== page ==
Galesburg Register-Mail from Galesburg, Illinois on September 6, 1963 · Page 5
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Galesburg Register-Mail from Galesburg, Illinois · Page 5

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Galesburg, Illinois
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Friday, September 6, 1963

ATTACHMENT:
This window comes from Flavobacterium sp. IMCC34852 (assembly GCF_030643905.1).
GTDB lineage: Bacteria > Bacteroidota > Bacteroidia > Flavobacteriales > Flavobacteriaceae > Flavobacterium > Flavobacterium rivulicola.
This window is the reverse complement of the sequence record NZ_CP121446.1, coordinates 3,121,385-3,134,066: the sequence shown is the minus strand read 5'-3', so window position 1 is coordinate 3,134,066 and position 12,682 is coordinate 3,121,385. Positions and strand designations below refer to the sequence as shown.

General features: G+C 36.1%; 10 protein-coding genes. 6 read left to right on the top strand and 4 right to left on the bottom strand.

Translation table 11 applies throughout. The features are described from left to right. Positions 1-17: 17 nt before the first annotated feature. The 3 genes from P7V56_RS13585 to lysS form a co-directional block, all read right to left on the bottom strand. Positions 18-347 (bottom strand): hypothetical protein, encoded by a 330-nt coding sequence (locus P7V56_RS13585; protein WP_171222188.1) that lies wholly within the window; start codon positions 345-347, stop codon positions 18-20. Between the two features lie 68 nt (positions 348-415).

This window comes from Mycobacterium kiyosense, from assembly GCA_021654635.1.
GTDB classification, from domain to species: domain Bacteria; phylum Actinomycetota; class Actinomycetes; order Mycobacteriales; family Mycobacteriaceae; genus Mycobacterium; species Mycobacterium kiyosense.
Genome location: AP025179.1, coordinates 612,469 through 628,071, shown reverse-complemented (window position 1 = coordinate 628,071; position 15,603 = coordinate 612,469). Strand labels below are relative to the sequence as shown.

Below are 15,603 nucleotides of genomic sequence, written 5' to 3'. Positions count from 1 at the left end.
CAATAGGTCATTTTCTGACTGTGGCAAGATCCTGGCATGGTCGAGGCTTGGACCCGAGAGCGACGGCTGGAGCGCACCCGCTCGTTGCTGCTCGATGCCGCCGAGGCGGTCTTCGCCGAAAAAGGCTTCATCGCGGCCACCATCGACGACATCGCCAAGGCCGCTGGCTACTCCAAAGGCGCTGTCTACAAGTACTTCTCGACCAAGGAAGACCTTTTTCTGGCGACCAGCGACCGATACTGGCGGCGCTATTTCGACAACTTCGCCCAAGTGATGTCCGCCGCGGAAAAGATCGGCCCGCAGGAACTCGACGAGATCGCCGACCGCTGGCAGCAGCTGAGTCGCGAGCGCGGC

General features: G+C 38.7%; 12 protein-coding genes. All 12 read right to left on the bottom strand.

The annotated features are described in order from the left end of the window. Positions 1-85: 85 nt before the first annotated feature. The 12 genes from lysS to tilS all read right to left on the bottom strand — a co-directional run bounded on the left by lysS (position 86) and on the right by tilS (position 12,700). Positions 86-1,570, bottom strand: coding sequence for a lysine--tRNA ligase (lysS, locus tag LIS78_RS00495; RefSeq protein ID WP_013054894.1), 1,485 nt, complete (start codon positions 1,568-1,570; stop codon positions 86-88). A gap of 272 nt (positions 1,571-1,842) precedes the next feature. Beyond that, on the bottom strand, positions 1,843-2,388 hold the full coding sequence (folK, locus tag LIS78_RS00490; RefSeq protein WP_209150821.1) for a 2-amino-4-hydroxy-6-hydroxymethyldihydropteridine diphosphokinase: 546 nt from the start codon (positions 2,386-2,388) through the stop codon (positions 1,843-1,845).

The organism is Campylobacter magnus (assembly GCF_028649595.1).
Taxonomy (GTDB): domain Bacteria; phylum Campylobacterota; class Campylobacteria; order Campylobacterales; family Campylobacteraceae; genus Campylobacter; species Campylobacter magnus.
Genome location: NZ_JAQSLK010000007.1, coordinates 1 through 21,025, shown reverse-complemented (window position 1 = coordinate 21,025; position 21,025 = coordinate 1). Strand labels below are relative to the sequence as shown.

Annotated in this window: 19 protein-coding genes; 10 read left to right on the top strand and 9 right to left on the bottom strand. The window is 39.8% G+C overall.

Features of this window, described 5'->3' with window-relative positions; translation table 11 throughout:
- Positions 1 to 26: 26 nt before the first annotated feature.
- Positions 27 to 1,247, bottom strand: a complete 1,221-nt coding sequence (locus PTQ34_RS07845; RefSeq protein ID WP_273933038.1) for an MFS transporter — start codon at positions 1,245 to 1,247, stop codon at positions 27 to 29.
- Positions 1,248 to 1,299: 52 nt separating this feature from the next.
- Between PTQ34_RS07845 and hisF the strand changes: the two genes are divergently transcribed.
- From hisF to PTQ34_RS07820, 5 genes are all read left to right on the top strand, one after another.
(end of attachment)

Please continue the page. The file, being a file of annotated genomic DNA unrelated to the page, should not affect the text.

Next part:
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Display of Power Makes Tractor Pull Impressive; Beef Festival Continues MONMOUTH — The tractor pull that proved so successful at last year's Prime Beef Festival drew an even larger crowd Thursday afternoon when an estimated crowd of 1,000 people filled the track. Dick Herm of Peoria was on hand to broadcast the progress of the pull and present the awards. The tractors entered in four classes included the weight of the tractor and driver. Yesterday's track was considered in tip-top shape after a brief shower Wednesday and the dust that proved such a problem last year was eliminated. Prizes were awarded in each class ranging from $50 for first place to $10 for fifth place with the winner in each class receiving a trophy, compliments of Martin & Clark Co., Neff Implement Co., of Monmouth; Olin- Swanson Farm Supply and Cavanaugh's Farm Equipment Service. Great interest was also shown in participation with 15 entered in Class A; 14 in Class B; 11 in Class C and 3 in Class D. Winners in the four classes were: Class A—up to 5,000 lbs.: Roy Tallon, Heyworth, 111., pulled 245.4 with a Massey-Harris. David Musick, LaPrairie, III, International M 1950—196.9. Larry Miner, Sterling, M-MUB —192.9. Jack Simons, West Liberty, la., Massey-Harris GMC—185.4. Arlyn R o b b i n s, LaPrairie, Chrysler F 20. Class B—5001 lbs. to 7500 lbs. Marion Schierer, Roanoke, 111., pulled the entire 300 feet, the only entry to go the complete distance. Driving a John Deere 4010. Larry Miner, Sterling, M-MUB. Glenn Orr, Warsaw, 111., F-30 Olds 88, 272.5. Rod Baker, Dixon, 111., M-MUB, 265.6%. Sterling Winters, Plymouth, 1961—560 International. Class C—7501 lbs. to 10,000 lbs.: Millard Bailey, Roanoke, John Deere 4010, 264.5. Bill Newlon, Prophetstown, M- M603, 198.3. Harold Gardner, Monmouth, John Deere 4010, 197.1%. Sam Minger, Roanoke, John Deere 4010, 177.1. Ron Baker, Dixon, M -MUB. Class D—10,001 lbs. to 17,500 lbs., all power pulls. Millard Bailey, Roanoke, John Deere 4010, 324.9. Larry Miner, Sterling, M-MUB, 284.10. Shows Enjoyed Wednesday evening another crowd attended the Festival to visit the carnival attractions and see the fine professional entertainment offered. The membership award of 100 gallons gasoline went to Wiley Clark of Little York. This morning was devoted to MONMOUTH HOSPITAL Admitted Wednesday — Lawrence Enderlin, Little York; Mrs. Tearl Wilbur, Biggsville. Dismissed Wednesday — Mrs. Carl Christensen, Monmouth. Admitted Thursday—Miss Karen Walker, Rio; Lester Paulsgrove, Mrs. Garnet Rouch, Monmouth; Mrs. Laura Sloan, Biggsville. Dismissed Thursday — Walter Young, Peoria Heights; Mrs. Ella Graham, Miss Anna Donaldson, Mrs. William Glover and baby, Monmouth; Mrs. Fred W. Johnson, Cameron. Area Men Are Elected to WIU Setup MACOMB—Two area men have been elected as representatives to Western Illinois University's all- university student government. They are Bill McCollum of Smithshire and Gene Nelson of North Henderson. A university spokesman said the election was a "strong indication of the esteem and respect" in which the men are held by the students. McCollum, representing Delta Sigma Phi fraternity, is an agriculture major and a business minor. He is sergeant-of-arms for his fraternity, serves on the Election Committee and as co-chairman of the Career Carnival Committee. Nelson represents the Inter-Fraternity Council, which governs all social fraternities on the WIU campus. He is an agricultural economics major and a business administration minor. Nelson also serves as chaplain of Alpha Gamma Rho fraternity and is vice president of the Agriculture Club. RECEIVES FELLOWSHIP MONMOUTH - Donald L. Wills, chairman of the geology department at Monmouth College, has been awarded a National Science Foundation Faculty Fellowship" to continue work on his Ph.D. Wills, associate professor of geology at Monmouth and a member of the faculty since 1951, was on sabbatical leave last year for his first year of doctoral study at State University of Iowa. For the 1963-64 year, Wills will be on leave of absence from Monmouth. calf judging in groups and single calves. Another lovely flower show was held at 2 o'clock and this year the flowers are more beautiful with more participants displaying their specialties. As in the past there is no competition at the flower show, just an opportunity for flower growers to share their blooms with others. Scrambles Tonight At 6:45 p.m. there will be a parade of scramble calves from last year, immediately followed by the annual calf scramble in the arena. The boys who fail to round-up a calf then have a chance to get a pig during the pig scramble. Parade, Auction Saturday Saturday the Pet Parade will be held at 9 o'clock in the morning. The big calf auction will begin at 9:10 and continue throughout the morning. Kids Day will begin at 9 a.m. and continue until 4 p.m. during which time all rides will have special "kid" prices. Immediately after 4 p.m. eight lucky boys and girls will be presented with new bicycles. The finals of the horseshoe tournament and the awards for the event will be held at 6:30 p.m. Entertainment for the final night of the Festival will include The Conrads, a roller skating duo; the two Torreanis, an acrobatic tight-rope act; Jean and Joan Farrell, who play accordions and do dance routines and a slight of hand act, billed as Lee and Rita. MONMOUTH ftottitiary Iitttl Cotftipottdtnt Ml It. H SI. Phont 734-4711 tot Ktwt FOR MISSED COPIES PHONE 734-4121 Before 6:30 READ THE WANT ADS! Call Livestock Outlook Meet in Warren County MONMOUTH - Warren County farmers can get a first-hand report of livestock prospects for 1964 at the livestock outlook meeting, to be held Sept. 19 at 8 p. m. at the Farm Bureau Building in Monmouth. Ups and downs in cattle and hog prices during the past year have created high interest in the livestock outlook, Farm Adviser Stanley Sims reports. Farmers face some important decisions in buying feeder cattle and breeding sows in the weeks ahead. Speakers for the meeting will be Del Wilken from the University of Illinois College of Agriculture, and Gray Daly, representing Illinois Producers Livestock Association. They will dis cuss the price and supply situation for hogs and cattle, the feed picture and consumer demand for meat. Six Lettermen Lost to Scots MONMOUTH—Robert Tucker, a 5-foot 10-inch halfback who was selected for the second all-Midwest Conference defensive team last season, will be team captain for the 1963 Monmouth College varsity football team. Tucker was elected squad leader by his teammates at a meeting Tuesday night. Missing from the squad this year will be six lettermen out with injuries and scholastic ineligibility. Edward Prince of Havana, first-string quarterback last season, will be unable to play this fall due to a knee injury suffered dining the summer. Steve Ellis, senior center from Rochclle, will also be lost to the team this year with an ankle injury. Scholastically ineligible are Michael Lafferty, a junior letterman from Sterling; Robert Dob- kowsld, a junior letterman from Posen; Steven Freeburg, a junior letterman from Glenview, and Stanley Wherry of Aledo, a senior letterman. Freeburg and Dobkowski were at end positions last year, Wherry played tackle and Lafferty was at left guard. Twenty-five candidates have reported for practice to date, and head football coach Joe Pelisek expects two more men to report this weekend. Towboat Ties Record for Barge Total The towboat Coal King this week tied the record for the number of barges through the Mississippi River locks in this area. With 11 empty barges and six loaded with 7,200 tons of grain, the Coal King went downstream through Lock 18 near Gladstone Sunday, bound for St. Louis. The record of 17 was set in 1957 by the R.S. Rhea and probably won't be topped because the towboat and 17 barges fill the lock chamber twice, requiring a double locking, Army engineers reported. Making its first trip on the Upper Mississippi this week was the Bayou Lafitte with two barges of asphalt from Wood River for St. Paul. The 480-h.p. towboat was built in New Orleans in 1951. A new weekly traffic record was established at the Rock Island lock last week with 371,150 tons, the engineers reported. The cargo was aboard 56 towboats pushing 172 barges upbound and 173 downbound. Previous record for a week was last June, when the tonnage totaled 355,515. MARRIAGE LICENSE MONMOUTH-One marriage license was issued Friday to James Stotler, Little York and Peggy Lundeen, Monmouth. Youth-Camp Accidents Mostly Happen to Adults By ROBERT GOLDENSTEIN Medical Association, covered 1,CHICAGO (AP)-It's the adult counsellors, not the kids, who have the most accidents at summer camps. A medical team which conducted an eight-week survey of accidental injuries at three northeastern camps reported today "a remarkably low accident rate among the campers with a contrasting high rate among the staff." "This was considered to be due in part to the increased supervisory and staff responsibilities, combined with a desire to 'keep up' with the younger, more energetic campers," their report said. The study, appearing in the current Archives of Environmental Health, published by the American A New More Effective Answer to Arthritis and Rheumatism Pains Parkay Tab ]«i» is a medicine designed to give you reliei from Arthritis, Rheumatism, bursitis, stiff joints, muscular pains. This tablet contains non-habit forming pain-relieving drugs — not aspirin. Niacin is added to help increase blood circulation. Contains Vitamin C, used to guard against infection. 100 Parkay Tablets cost you only $298. Start this treatment today. Sold Only at WEST DRUG CO.. INC. 324 E. Mala St. No prescription necessary. 192 campers, counsellors and assistant counsellors during an eight- week camping period. It showed the highest rate of counsellor accidents occurred at an upper New York state Boy Scout camp where a staff of 50 was in charge of 915 campers. The rate of counsellor accidents also exceeded the rate of camper accidents at a private camp for both boys and girls on the southeastern coast of Massachusetts. But at the third camp, for boys only, in the New Hampshire foothills where 23 staff members supervised 53 campers, the accident rate was highest among the children. The survey produced these other interesting findings: 1. The more experienced camper? and staff suffered more frequent, serious injuries than the inexperienced. 1. Girl campers between 12 and Tense Nerves Block Bowels Your colon has nerves that control regularity. When yo u are tense or tierv- ous, normal bowel impulses may b* blocked—and you become constipated. New COLONAID tablets relieve this misery with a new principle—• Unique colonic nerve stimulant plus Special bulking action as recommended by many doctors. Result? COLONAID puts your colon back to work—gently relieves constipation overnight. You feel great 1 Get clinically-proved COWNAIP today. Introductory size 434 14 years of age incurred a somewhat higher injury rate than all other campers. The study showed a total of 296 accidents, most of them minor. Only 2 per cent of the accidents required medical or surgical care beyond first aid procedures applied by medical personnel at the camps. There were no fatalities. Impacts with objects caused 42 per cent of all accidents, falls 23 per cent, cuts 22 per cent, burns 7 per cent and other means 6 per cent. Midday, Danger Time Injuries occurred to the children most often just before the noon meal or in midafternoon. Injuries among the counsellors, however, occurred more frequently later in the day and on weekends. The study was reported by Dr. Roger J. Meyer, Burlington, Vt., Anne K. Kibrick, R.N., Dr. Sidney Kibrick, Mary P. Ryan, R.N., and Rose Godbout, R.N., of Boston, and Dr. Edwin Brown, Medford, Mass. Discussing accident prevention measures, they said: "Despite widespread 'accident prevention' information, those with most knowledge and understanding—particularly the staff- seemed to have the highest injury rate. For example, the safety director of one camp warned a staff member of a hazardous and avoidable circumstance, only to be injured himself in the same manner shortly thereafter." •' Attorney at Canton Will Become Banker CANTON—Former Fulton County state's attorney, Blaine Ramsey has announced he will accept a post of trust officer with the Corn Belt Bank in Bloomington Ramsey, who has practiced law in Canton since 1951, expects to leave Canton early next year. Elected state's attorney in 1952 he was re-elected in 1956. Ram sey served as state director and vice president of the National Dis trict of Attorneys Association and was awarded life membership in 1961. He has served as president of the Fulton County Young Repub lican Club and was district gov ernor of the 19th Congressiona district and delegate to the na tional convention. Ramsey is presently a partner with James VanSickle in the law firm of Ramsey and VanSickle. Auto Kills Deer NORTH HENDERSON-A car owned by Don Adams was damaged when it struck a doe deer Saturday night at the northwest edge of North Henderson. The deer, which leaped in the car's path from Richard Ireland's cornfield, died a short time later. Four deers have been spotted in recent months near North Henderson. Have an old rocker in storage? Treat it to an over-all scrubbing with soap or detergent suds, a new coat of paint and a tie-on pad made of gay washable fabric. Reported in Magazine MONMOUTH - The September issue of Music Journal, a monthly magazine for professional musicians and teachers of music, features a tribute to Monmouth College for "its unique Liberal Arts Festival." The five-page article includes a transcript of the lecture delivered by composer and musicologist Henry Cowell at the 1963 Liberal Arts Festival, "The Orient in World Affairs." In an editorial prefacing Dr. Cowell's speech, Managing Editor Robert E. dimming writes: " . . . The role of the small college in America has been a major one. An important force in the Free World, the liberal arts college Is in its second century of service, offering more intimate and personalized higher education to those more responsive to this atmosphere. "... Music Journal wishes to focus the attention of music educators of the nation upon outstanding work in music and the arts at the small-college level whenever the occasion arises. At (his time we salute Monmouth College, Monmouth, Illinois, for its unique Liberal Arts Festival . . . Congratulations to Monmouth College, a small college which is doing more than its share in the advancement of music in America." Woman Jailed on Neglect Charge OQUAWKA - A Stronghurst woman remained in custody today, accused of neglecting her child while her husband is serving in the armed forces. Her father-in-law ;igned the complaint. Taken in custody Wednesday night, Mrs. Marlene Anders is being held in Henderson County jail on a complaint of contributing to the dependency of a minor child, a misdemeanor. Harold Andrews of Stronghurst Route 2, signed the complaint. Her hearing is pending in justice of peace court. Kickoff for Policy Series MONMOUTH — Farm Bureau officials in Warren County will start their Policy Development Program with a county kickoff meeting Tuesday evening, Sept. 10, at the Farm Bureau Building. The county meeting will be followed by a series of 15 township meetings. Each Farm Bureau family will have an opportunity to discuss Policy of Farm Bureau. The county and township meetings are discussion-type meetings. Majority thinking at the township meeting will be reported at the county report meeting to be held after the township meets. Results of the county report meeting in Illinois will he used to make the resolutions of the Illinois Agricultural Association at after the township meetings. G. W. Hagaman, district IAA organization director, will talk at county meetings of policy development. The group will be divided into 6 discussion groups on Tuesday evening. Discussion will be led on "The Citizen and the Communist Menace" by Glenn Lipp, "National Farm Program" by Robert Armstrong, "Agricultural Exports and Imports" by Ernest Robinson, "Equalization of Taxes and Property Tax Relief" by Rolland Terpcning, "Auditing for Townships and Road Districts and Fees and Salaries of Township Officers," by John Wallace, and "Marketing Rights for Farmers and Marketing Checkoff for Agricultural Products" by Harold Beard. Galesburg Register-Mail, Gofesburg, HI. Friday, Sept. 6, 1963 5 Arts Festival Bureau Sets [Glass Lore Is Program For BAR MONMOUTH - Mrs. Roy Van Riper entertained the Mildred Warner Washington Chapter of the Daughters of the American Revolution Wednesday afternoon at her home east of Kirkwood. She was assisted by Mrs. E. L. Ross, Miss Frances Seldon, Mrs. Ewing Hull, Mrs. Charles Martin and Miss Mary Brent. Dessert was served by Mrs. Edgar Saville and Mrs. F. M. Winbigler from a table set with antique service. Mrs. Saville. Regent, conducted the business meeting and Mrs. Grnver Farris, first vice regent, read the President General's message. Mrs. Ralph Killey, the State Regent, a member of the Chapter, was introduced and told of the coming DAR activities on the stale, level. Mrs. Killey also thanked the chapter for the tea and reception they held for her in July and summarized summer activities of the Children of the American Revolution. An invitation to the 40th anniversary luncheon of the William Dcnnison Chapter to be held Sept. 21, was presented. Mrs. Elclon Tinsman announced a bus tour to be held in October to tho DAR schools. A final announcement of the Division I meeting to be held Sept. 24, at Kewanee was also made. Mrs. Van Riper, Speaker Mrs. Van Riper chose as the topic of the afternoon's program, "American History in Glass," explaining she had selected the subject because designs on early American glass so often reflected the history of the era. She told of pressed glass from 1820 until the present time. Samples from her own collection were used by Mrs. Van Riper to illustrate her talk with the members viewing and hearing about Sandwich glass, bi- colorcd, opalescent, amber, holly, mother - of - pearl, Tiffany and many others and concluded her talk by wishing the members, "Happy Collecting." RECEIVED BEQUEST Monmouth — Monmouth College has received a $10,000 bequest from the estate of Mr. and Mrs. Stewart C. Turbctt of Peoria, 111., to establish a memorial scholarship fund, according to Dr. Robert W. Gibson, college president. Water Safety Is College Program MONMOUTH — Monmouth Col lege will be one of three colleges and universities in the state to offer a complete water safety pro gram as a regular part of the curriculum this fall. A summer course taken at Southern Illinois University by Henry Andrew, assistant professor of physical education at Monmouth, will enable the college to offer American Red Cross Water Safety Instructor certificates. The Monmouth physical education department also offers courses in beginning, intermediate and advanced swimming and Red Cross Life-Saving courses. The two other colleges with complete water safety programs are Southern Illinois University and Northern Illinois University, according to Ernest C. Goetz, Red Cross water safety representative for Illinois. Water safety instructor's certificates are usually required of all waterfront recreation directors and lifeguard instructors. Articles Printed MONMOUTH - Dr. Charles J. Speel II, John Young Professor of Bible and Religion at Monmouth College, is the author of two articles which appeared in summer issues of two theological journals. Dr. Speel's article, "Theological Concepts of Magistracy," was published in the June issue of Church History magazine. Dr. Speel also wrote a book review of "Reformation Studies: Sixteen Essays in Honor of Roland H. Bainton" which appeared in the July issue of the Journal of Bible and Religion, a publication of the National Association of Biblical Instructors. A former Hopkins Fellow and Williams scholar at Harvard University, Dr. Speel has been on the Monmouth College faculty since 1951. Baby-Sitters, Maids Are on Social Security; Some Employers Delay During the past year, almost 21,000 "delinquent" household employers were required to make back re ports of wages they had paid to cleaning women, maids, and other household help after their employes, or ex-employes, applied for social security benefits. Based on the average of $1,000 in wages covered by these delinquent reports, the Internal Revenue Service will be collecting about $1,200,000 in back social security taxes from these 21,000 employers, plus interest and penalty, said Arthur H. Hutchison, social security manager in the Galesburg district. Since the law holds the employer responsible for making the reports and paying the social security taxes due, the delinquent employer is liable for paying both the employer's and the employe's share of the back taxes. There is no time limit if no report was filed, Hutchison pointed out. About 18% million men, women, and children are now receiving social security benefits each month, Hutchison said, and about million persons apply for old- age, survivors, or disability bene fits each year. The average household worker therefore probably knows someone who is getting social security payments and is thus ikely to file a claim when she reaches retirement age or has to stop working because of disability. If wages she has earned in household work covered by the social security law have not been reported to her social security account, the employer will be required, first, to make the report of wages, and second, to pay the delinquent taxes to the Internal Revenue Service. A delinquent employer may also be discovered if the employe at any time asks the Social Security Administration for a statement of the earnings credited to her social security account and READ THE WANT ADS1 DR. I. ERNSTEIN OPTOMETRIST CONTACT LENSES EYES EXAMINED UVING SOUND HEARING AIDS GALESBURG OPTICAL CO, 339 B Mtio Home 9 KM to b PM. WxUUrr. 8 KM to »:M ?M. Wtel»»«d*y't TU Nooa. 943-9317 M 943-401? finds upon receiving it that some wages are missing from her record. Based on $50 in 3 Months A householder worker who is paid $50 or more cash wages over a 3-month period by any employer is covered by social security. This means that the employer must report her wages and pay the social security taxes due—3-% per cent she has deducted from the em­ ploye's wages, and 3-% per cent out of her own pocket. Since there are 13 weeks in each 3-month calendar quarter of the year, a household worker who is paid as little as $4 each week will have cash wages totalling more than $50 in a calendar quarter, Hutchison pointed out, and by law, those wages must be reported. This situation often applies to the family's "baby-sitter." Household employers make their social security reports on a special simplified form printed on the inside of a self-mailer envelope. An employer can get on the mailing list to receive the brm every three months by writing to the District Director of Internal Revenue in Springfield, 111., or by asking the nearest social security district office for a copy of the booklet, "Social Security and Your Household Em­ ploye." This little booklet of information for household employers contains a postcard the employer can send to the District Director of Internal Revenue to get on the mailing list for the report forms. The reports and social security tax payments are due within one month after the end of a calendar quarter. Reports of wages paid to household help in July, August, and September must be made on or before Oct. 31, for example. Household workers who would like to know more about social security should get in touch with the nearest social security district office. In Galesburg the district office is located at 200 Bondi Building. There is a booklet for them, too, called, "Good News for Household Workers." The free booklet explains in simple language and pictures what social security coverage means to a household worker and what she needs to do to be sure that she is getting the social security credit due her. DRIVER FINED MONMOUTH — Philip Poorman, 16, of 1039 E. Detroit Ave., who was arrested Wednesday night for speeding, appeared in police court Thursday and was fined $10. JOE'S SUPER LIQUORS 2300 GRAND 343-9569 OPEN EVENINGS UNTIL 12 P.M. Comm »TCl*l % DODLMtt* Firt Inturonct Kik Aboui Out BOOM Own* tit Policy PUn. Huff littiirenct Phon* m-34U 1*0 HU1 &|c*4t FOOD DEPARTMENT FISH • SHRIMP • RAVIOLI • STEAKS SPAGHETTI J 7 f $A CA CHICKEN // FILETS— AtJV "CIIAROLOTTE BUTKOVICH COOK" TEN HIGH '2.99,« 1 GUCKENHEIMER 2«99 i/s ANTIQUE $ 3.98,/. CARABANA RUM '2.99,« GIOVANNI BOSCO VERMOUTH $ 1.19 ./. Sweet or Dry HALLERS $ 3.99 Full Qt. DREWRY'S '1.79 13-12 ox. NR. FALSTAFF $ 1.24 6 Pk. - V4 Qt. Cans SCHLITZ 1.36 6 Pk. - >4 Qt. Cans BARCLAY'S GIN Busch • Stag • Falstaff Cartings • Old Milwaukee Blue Ribbon $ 3.19 C*. 24-12 -oz. B)IJ. Paul Jones 9 Old Thompson Imperial • Corbys Kesslers • Cream of Kentucky $ 3.39 .* 3 FOR $10.00 USE OUR CONVENIENT DRIVE UP WINDOW